I recently put in an entry for a contest for Black Women’s Fiction because I thought I was a black woman, writing for women, including black women like me.
Lo and behold, when I got the score sheet back, one of the judges felt I was confusing Multicultural Women’s Fiction with Black Women’s Fiction. Now, I totally indentify with multicultural, but I also identify with Black Women’s Fiction because I am 100% black, at the risk of sounding condescending, though no harm is intended. I am not mixed with anything. I am just about as black as they come.
I feel like Obama now. Do I have to bring my Birth Certificate to show who my parents are? Though born in the UK, it does list my Nigerian parents, which makes me fully Nigerian. Or do I have to do a DNA to prove my origin or just how black I am? Do I have to go to my local government in Nigeria to prove I’m on some kind of list?
Now, if they really meant African American Women’s Fiction, why didn’t they just say so? Then we African women would know to step to the side. But I take offense with being told I do not belong in Black Women’s Fiction but rather in Multicultural Women's Fiction. So, I go better with Asians and Indians (which I totally have no problem with) than I do with those sisters that have my skin tone? Why can’t I belong in both genres?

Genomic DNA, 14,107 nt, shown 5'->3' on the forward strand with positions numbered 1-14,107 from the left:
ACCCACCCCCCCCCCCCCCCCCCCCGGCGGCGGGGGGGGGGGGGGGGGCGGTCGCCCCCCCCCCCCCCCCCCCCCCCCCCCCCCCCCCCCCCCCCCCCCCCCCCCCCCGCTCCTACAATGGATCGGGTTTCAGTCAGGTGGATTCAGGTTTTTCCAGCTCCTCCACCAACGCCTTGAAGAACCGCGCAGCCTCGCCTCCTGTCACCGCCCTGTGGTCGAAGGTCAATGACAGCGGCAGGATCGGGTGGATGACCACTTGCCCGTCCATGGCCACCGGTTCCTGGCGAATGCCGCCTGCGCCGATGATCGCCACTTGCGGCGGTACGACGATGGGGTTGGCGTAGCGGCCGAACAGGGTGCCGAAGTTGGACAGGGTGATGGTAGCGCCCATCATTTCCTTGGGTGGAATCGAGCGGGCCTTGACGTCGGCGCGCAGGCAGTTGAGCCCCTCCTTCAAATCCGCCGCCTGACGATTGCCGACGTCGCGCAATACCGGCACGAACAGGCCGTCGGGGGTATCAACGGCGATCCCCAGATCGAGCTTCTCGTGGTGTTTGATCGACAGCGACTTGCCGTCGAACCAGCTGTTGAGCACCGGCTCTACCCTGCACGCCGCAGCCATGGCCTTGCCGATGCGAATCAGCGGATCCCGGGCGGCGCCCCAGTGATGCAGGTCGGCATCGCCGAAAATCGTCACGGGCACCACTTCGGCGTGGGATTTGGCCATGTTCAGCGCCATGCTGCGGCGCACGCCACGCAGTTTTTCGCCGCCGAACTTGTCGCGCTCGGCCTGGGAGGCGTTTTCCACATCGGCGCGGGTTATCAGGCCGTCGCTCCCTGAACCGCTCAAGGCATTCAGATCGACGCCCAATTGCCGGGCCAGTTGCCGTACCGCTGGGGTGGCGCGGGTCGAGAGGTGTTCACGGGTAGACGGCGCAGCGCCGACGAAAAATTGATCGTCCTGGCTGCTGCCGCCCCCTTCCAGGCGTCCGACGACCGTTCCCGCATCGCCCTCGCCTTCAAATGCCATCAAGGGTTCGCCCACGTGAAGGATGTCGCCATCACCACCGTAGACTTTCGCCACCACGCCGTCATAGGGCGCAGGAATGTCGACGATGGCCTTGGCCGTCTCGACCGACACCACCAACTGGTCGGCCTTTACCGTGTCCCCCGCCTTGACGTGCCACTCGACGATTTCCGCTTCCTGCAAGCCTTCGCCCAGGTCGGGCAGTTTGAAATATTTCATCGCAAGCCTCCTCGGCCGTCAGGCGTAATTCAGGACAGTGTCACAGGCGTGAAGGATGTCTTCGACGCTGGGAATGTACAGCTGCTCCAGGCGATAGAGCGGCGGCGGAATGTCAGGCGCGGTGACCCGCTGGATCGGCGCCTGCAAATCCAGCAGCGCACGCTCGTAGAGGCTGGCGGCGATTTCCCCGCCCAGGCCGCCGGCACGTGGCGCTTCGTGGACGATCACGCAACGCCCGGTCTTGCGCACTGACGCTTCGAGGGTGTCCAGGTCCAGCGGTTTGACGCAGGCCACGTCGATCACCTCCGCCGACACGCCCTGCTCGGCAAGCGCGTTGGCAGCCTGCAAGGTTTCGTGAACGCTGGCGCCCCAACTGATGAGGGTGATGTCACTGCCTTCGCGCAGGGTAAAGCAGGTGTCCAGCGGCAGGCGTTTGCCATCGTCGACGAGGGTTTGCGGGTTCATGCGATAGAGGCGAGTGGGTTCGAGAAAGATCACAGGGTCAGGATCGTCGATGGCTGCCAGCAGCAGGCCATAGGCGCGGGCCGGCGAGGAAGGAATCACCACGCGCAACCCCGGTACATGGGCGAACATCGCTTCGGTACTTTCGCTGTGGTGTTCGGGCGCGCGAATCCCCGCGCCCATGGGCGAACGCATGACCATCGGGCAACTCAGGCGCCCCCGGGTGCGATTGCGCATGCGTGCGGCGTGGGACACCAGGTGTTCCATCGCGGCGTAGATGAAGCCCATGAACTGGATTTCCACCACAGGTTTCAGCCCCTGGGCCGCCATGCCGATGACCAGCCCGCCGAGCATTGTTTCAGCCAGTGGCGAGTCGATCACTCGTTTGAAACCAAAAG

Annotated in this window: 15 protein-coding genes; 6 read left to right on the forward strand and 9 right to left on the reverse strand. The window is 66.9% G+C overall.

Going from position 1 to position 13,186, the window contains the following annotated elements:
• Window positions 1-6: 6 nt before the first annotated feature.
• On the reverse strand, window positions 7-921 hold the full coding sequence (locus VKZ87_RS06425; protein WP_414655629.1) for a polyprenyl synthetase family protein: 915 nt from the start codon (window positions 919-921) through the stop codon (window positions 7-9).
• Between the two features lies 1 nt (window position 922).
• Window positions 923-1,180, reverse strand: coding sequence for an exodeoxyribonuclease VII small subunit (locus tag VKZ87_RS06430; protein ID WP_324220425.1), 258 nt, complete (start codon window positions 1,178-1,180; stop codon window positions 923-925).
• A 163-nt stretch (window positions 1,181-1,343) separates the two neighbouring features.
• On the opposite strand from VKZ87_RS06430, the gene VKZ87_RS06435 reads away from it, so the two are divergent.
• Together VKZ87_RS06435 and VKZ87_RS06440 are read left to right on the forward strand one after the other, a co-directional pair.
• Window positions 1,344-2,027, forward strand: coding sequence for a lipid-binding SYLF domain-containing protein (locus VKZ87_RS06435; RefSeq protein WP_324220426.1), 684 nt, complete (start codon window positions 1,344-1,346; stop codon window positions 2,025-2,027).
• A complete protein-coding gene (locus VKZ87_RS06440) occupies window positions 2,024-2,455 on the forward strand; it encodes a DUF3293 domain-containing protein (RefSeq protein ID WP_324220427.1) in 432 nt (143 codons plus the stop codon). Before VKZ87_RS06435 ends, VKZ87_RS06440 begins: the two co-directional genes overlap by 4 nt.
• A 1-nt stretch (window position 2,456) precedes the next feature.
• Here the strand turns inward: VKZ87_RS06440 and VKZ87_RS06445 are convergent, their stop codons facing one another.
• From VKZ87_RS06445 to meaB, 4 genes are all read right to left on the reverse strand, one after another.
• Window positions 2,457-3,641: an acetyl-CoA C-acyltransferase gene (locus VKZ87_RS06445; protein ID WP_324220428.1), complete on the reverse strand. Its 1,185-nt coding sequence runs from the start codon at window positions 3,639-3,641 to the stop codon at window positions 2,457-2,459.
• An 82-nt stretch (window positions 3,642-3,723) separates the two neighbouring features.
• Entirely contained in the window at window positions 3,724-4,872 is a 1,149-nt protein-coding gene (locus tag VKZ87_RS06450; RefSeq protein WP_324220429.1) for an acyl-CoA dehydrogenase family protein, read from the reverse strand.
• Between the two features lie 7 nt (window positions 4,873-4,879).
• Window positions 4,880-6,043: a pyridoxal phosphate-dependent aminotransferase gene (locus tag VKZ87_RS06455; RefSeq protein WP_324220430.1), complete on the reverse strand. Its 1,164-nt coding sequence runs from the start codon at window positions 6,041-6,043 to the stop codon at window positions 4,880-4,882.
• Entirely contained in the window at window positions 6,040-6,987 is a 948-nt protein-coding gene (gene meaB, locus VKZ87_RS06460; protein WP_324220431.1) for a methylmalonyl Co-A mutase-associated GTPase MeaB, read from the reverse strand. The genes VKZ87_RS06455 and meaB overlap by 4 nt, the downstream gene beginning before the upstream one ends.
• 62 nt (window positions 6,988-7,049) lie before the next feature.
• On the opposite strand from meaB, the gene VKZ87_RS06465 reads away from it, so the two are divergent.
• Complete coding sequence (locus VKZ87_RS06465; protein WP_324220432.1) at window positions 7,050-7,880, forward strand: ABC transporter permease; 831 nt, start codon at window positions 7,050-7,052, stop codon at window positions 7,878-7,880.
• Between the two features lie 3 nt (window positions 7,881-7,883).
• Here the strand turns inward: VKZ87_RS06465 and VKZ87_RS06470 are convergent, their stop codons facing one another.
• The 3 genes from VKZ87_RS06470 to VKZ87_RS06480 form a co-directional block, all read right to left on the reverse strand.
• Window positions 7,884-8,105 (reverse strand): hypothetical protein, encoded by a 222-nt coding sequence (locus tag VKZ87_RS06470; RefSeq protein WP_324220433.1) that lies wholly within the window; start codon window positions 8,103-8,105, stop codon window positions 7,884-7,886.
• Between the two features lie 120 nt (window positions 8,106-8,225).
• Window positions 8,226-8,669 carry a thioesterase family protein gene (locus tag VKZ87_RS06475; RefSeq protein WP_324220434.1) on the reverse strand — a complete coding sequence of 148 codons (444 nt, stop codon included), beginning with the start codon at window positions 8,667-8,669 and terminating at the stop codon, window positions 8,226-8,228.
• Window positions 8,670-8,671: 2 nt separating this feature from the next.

Once again, I feel this distancing by African Americans from Africans. This is the exact reason why I am now part of an organization that is spreading the word about unity among African Americans and Africans. It is called Bridging the African Divide (BTAD), a non-profit. Our board consists of the most amazing group of African Americans and Africans I have seen in one place in a long time.
I am already aware that African American readers do not read much of books by Africans, generally speaking. Not the rule, of course. This was actually explained to me by a Nigerian book store owner who caters to the African American crowd but hardly stocks books by Chimamanda Ngozi Adichie because the few copies he has have gotten old in his store. That has been his experience and I agree with him because generally, I have not seen enough support from the African American community either.
Is that warped or what? Is it just me, or is something wrong with that picture? Is this just another manifestation of the Black people nontogetherness? Like the Tyler Perry syndrome! And yes, I just made up that word because I can.
Will we ever be one?